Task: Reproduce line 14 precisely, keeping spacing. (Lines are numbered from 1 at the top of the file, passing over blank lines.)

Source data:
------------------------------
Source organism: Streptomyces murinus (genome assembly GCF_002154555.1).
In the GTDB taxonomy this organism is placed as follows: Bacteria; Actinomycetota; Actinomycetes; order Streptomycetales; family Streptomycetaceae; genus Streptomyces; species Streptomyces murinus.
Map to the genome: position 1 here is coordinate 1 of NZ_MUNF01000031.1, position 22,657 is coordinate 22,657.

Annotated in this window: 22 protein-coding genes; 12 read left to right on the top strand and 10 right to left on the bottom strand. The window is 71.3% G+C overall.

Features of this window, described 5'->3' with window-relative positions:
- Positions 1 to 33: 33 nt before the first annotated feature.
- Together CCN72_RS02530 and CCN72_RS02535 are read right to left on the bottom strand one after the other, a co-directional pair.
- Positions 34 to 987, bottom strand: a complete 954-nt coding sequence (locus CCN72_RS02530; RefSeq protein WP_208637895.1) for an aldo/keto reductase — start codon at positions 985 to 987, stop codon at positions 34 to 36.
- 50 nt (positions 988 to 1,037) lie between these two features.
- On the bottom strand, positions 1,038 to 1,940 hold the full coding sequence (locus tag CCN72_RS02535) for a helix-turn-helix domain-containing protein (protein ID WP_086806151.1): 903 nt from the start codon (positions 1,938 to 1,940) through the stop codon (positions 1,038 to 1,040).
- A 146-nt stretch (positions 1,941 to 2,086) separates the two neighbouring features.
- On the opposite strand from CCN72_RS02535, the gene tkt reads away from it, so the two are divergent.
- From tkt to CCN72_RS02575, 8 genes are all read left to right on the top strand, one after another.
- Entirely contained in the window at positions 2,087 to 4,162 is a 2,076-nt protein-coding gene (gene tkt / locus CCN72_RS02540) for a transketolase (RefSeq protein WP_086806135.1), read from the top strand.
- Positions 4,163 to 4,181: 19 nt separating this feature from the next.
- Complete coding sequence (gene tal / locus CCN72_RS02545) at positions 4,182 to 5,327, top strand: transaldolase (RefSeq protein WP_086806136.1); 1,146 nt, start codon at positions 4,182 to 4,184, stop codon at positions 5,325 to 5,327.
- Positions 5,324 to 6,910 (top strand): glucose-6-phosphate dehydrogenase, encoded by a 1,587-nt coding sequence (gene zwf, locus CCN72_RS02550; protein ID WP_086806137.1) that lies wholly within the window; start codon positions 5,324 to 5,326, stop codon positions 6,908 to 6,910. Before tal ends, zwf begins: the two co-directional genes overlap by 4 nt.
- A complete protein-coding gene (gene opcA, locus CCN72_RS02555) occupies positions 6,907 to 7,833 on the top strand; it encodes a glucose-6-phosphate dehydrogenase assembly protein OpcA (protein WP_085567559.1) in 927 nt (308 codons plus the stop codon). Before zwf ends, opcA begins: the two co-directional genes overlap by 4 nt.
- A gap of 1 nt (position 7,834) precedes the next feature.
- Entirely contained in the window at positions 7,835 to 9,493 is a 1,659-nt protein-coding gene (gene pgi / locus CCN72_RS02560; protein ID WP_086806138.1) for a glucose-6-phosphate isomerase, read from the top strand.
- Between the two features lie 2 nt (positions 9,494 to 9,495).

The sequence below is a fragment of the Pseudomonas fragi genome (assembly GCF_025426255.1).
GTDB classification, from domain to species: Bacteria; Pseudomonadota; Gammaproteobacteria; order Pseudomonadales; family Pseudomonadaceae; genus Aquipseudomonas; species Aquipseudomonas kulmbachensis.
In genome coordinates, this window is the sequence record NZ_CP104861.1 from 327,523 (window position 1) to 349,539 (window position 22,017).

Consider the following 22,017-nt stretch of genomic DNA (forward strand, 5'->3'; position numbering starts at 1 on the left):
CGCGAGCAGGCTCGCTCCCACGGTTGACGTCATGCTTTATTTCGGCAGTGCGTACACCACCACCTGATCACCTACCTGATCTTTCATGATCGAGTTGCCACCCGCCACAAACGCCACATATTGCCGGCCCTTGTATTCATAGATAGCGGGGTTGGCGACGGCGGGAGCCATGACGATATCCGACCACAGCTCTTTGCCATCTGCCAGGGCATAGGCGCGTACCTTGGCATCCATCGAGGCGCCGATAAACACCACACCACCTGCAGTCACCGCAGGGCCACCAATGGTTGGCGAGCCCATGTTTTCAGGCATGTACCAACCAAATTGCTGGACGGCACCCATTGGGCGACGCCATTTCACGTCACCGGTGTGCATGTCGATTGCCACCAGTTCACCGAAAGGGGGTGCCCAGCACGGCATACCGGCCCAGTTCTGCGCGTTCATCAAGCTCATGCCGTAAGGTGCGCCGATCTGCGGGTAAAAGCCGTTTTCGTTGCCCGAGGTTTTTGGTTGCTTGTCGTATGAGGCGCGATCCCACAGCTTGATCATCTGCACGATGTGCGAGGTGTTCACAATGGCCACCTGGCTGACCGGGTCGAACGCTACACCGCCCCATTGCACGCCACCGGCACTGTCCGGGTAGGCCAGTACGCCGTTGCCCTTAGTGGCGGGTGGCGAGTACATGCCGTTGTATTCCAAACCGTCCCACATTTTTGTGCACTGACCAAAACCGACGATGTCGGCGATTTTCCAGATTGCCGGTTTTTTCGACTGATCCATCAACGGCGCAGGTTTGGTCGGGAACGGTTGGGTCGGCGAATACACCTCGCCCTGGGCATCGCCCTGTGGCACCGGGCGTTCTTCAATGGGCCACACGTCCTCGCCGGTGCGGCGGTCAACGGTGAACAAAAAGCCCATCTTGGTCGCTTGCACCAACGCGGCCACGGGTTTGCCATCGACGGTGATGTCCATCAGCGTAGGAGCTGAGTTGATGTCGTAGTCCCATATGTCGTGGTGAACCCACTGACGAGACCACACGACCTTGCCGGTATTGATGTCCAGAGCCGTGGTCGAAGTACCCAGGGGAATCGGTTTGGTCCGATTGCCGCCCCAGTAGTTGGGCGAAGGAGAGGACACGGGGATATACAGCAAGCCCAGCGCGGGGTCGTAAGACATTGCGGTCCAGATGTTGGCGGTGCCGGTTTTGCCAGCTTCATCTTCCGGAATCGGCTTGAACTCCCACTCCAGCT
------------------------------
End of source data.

- Entirely contained in the window at positions 2,087 to 4,162 is a 2,076-nt protein-coding gene (gene tkt / locus CCN72_RS02540) for a transketolase (RefSeq protein WP_086806135.1), read from the top strand.